I marvel at how faithfully Mother Earth moves through her cycles, no matter what imbalances are happening. There is so much life everywhere! Everything in the natural world is trying so hard to live. Everywhere there is a wound, I watch little green tendrils begin to grow, to repair and heal the area. One of the lushest places on earth is Chernobyl, which began to thrive once all the humans were gone.

Indigenous people live with strict protocols for how they live upon the land. If they strip bark from a tree for basket making, they leave that tree alone for 150 years to heal. If they take one tree for building a canoe, they leave the entire forest alone for 250 years – they view clearcutting with horror. There is a great learning curve for us in their teachings.

Each walk on the beach fills me with awe. From the tiniest velellas to the wildest winter tides, Mother Earth is alive, constantly in a state of growth, renewal and healing. She needs us to give her some help. And many are doing so, all over the world.

Joanna Macy says “You are alive now for a reason. Because the truth is speaking in the work, it unlocks the heart.”

An open heart means pain. But a closed heart that turns away doesn’t get anything done. Those of us who are strong enough are called to the work: of bearing witness, of sharing information, of protecting trees, of making conscious choices that help the earth. (In Tofino, we are boycotting buying the CoOp’s avocadoes, since they come from Mexico. Environmental activist Homero Gomez Gonzalez, who opposed destruction of habitat of the endangered Monarch butterfly for growing the green fruit, recently died, likely murdered, as have been 19 other environmental activists, killed by local cartels fighting over the avocado trade.)

One person can do a lot, as we see with Jadav Payeng of India, a poor farmer from a marginalized tribe, who spent thirty years planting trees, turning a barren area into a thriving forest, when he noted snakes were suffering and dying.  Or Seed Mother Rahibai Soma Papere of India, who protects and preserves India’s indigenous seeds, and encourages farmers to switch to local varieties.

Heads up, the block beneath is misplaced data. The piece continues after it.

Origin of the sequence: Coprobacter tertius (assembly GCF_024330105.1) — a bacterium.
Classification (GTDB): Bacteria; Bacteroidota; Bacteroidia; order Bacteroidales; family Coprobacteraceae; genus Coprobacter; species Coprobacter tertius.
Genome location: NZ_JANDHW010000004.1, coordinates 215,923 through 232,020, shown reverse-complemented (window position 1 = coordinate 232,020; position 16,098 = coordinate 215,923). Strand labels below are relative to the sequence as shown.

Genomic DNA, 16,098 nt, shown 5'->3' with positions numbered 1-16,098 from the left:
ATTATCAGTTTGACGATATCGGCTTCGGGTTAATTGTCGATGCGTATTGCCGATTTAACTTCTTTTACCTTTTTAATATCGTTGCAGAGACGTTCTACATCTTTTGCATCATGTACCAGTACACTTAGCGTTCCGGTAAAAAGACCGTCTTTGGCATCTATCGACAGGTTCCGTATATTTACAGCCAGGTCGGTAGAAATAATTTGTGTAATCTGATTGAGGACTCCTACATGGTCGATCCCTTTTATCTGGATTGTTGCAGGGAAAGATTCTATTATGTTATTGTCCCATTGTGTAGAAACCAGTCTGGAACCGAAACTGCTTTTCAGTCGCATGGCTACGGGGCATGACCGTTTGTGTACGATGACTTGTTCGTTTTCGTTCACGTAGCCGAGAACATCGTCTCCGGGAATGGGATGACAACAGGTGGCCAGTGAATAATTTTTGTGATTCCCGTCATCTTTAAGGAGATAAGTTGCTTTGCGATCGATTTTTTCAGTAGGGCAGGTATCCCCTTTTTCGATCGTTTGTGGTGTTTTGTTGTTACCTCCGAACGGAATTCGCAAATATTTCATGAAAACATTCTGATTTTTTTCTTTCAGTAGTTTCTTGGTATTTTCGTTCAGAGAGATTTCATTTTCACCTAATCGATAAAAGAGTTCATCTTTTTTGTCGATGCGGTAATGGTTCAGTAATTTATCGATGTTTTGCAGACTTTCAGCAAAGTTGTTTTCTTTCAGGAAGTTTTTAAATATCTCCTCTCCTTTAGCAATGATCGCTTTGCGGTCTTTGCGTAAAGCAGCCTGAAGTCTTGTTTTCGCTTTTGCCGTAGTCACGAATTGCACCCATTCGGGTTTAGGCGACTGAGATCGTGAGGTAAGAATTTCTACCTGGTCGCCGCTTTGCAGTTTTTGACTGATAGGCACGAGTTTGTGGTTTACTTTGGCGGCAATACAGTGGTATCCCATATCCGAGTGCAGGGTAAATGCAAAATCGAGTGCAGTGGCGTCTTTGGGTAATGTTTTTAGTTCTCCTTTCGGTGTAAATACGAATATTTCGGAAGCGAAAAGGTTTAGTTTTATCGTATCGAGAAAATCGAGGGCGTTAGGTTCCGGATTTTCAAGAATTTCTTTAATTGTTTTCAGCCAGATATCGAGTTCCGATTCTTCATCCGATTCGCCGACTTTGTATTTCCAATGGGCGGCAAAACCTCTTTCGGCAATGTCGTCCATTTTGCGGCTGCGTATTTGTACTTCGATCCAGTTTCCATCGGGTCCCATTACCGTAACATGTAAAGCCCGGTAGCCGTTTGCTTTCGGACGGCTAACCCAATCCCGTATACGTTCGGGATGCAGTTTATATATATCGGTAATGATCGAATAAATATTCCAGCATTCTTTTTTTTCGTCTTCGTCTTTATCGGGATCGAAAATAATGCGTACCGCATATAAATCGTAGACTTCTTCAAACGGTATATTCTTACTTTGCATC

Then, of course, there is Greta Thunberg, one small, humble girl, a clear-eyed truth-teller.

Each of these people gives me hope, showing how much one person, one voice, can do. I see our poems as part of that work – to celebrate and love the natural world, and, sometimes, to write poems that help others see what we see and begin to care, too. Our love of Mother Earth motivates us to do what we can to try to save her.

Perhaps the most hopeful thing of all is looking to the more spiritual side of life. Life is not just physical; when we remember we are Soul and Spirit, and that there has always been a spiritual dimension in all cultures since time began, perhaps therein lies our greatest hope. There is an energy at work in the world that we can align with and tap into. Through Spirit-Eyes, we can envision a more viable world: a world of sustainable practices, of social justice, of clean energy, of rebalancing the earth so all may live. This is how we were meant to live, in harmony with the natural world and other creatures. One way or the other, I believe we will re-learn how to do this. (The indigenous peoples of the world can teach us how.)  The transformation of consciousness is happening. The fact we are discussing this now, in a poetry forum, when five years ago this conversation would not be happening, tells me we are waking up. We are waking to difficult times, but we can clearly see what needs changing.

Today we’ll sing a hopeful song. Tomorrow maybe we will plant a tree! Or a garden that invites bees and butterflies to our yards. We might turn our front yard into a veggie garden, so we can eat local, without pesticides – and in case the system breaks down, as Tofino’s did the other week when the only road in through the mountains collapsed. (I plan to grow kale and scarlet runner beans on my tiny balcony this spring.)

The vastness and power of the sea, the cathedral of the old-growth forest, sunrises and sunsets beautiful enough to break your heart – so much to love! Let’s send our poems out like love songs. Love heals. And hope gives us strength for the days ahead.

How and where do you find hope? Write big picture, if you wish. Or find that tiny miracle that makes you catch your breath in awe. Let’s add our small push to the transformation of consciousness that is trying so hard to happen across the globe. I look forward to reading how you hold onto hope, and we invite you to join in the discussion in the comments section.

— Sherry


In earthweal weekly challenges, poets are asked to submit their perspective on global events in verse. Local flavor is especially welcome—include your state or country with your name in the link. The challenge launches first thing Monday (EST) and remains open until Friday afternoon. Feel free to contribute multiple times if it magnifies the theme.

Friday afternoons at 4 PM EST we launch an open link weekend where poets are invited to contribute more widely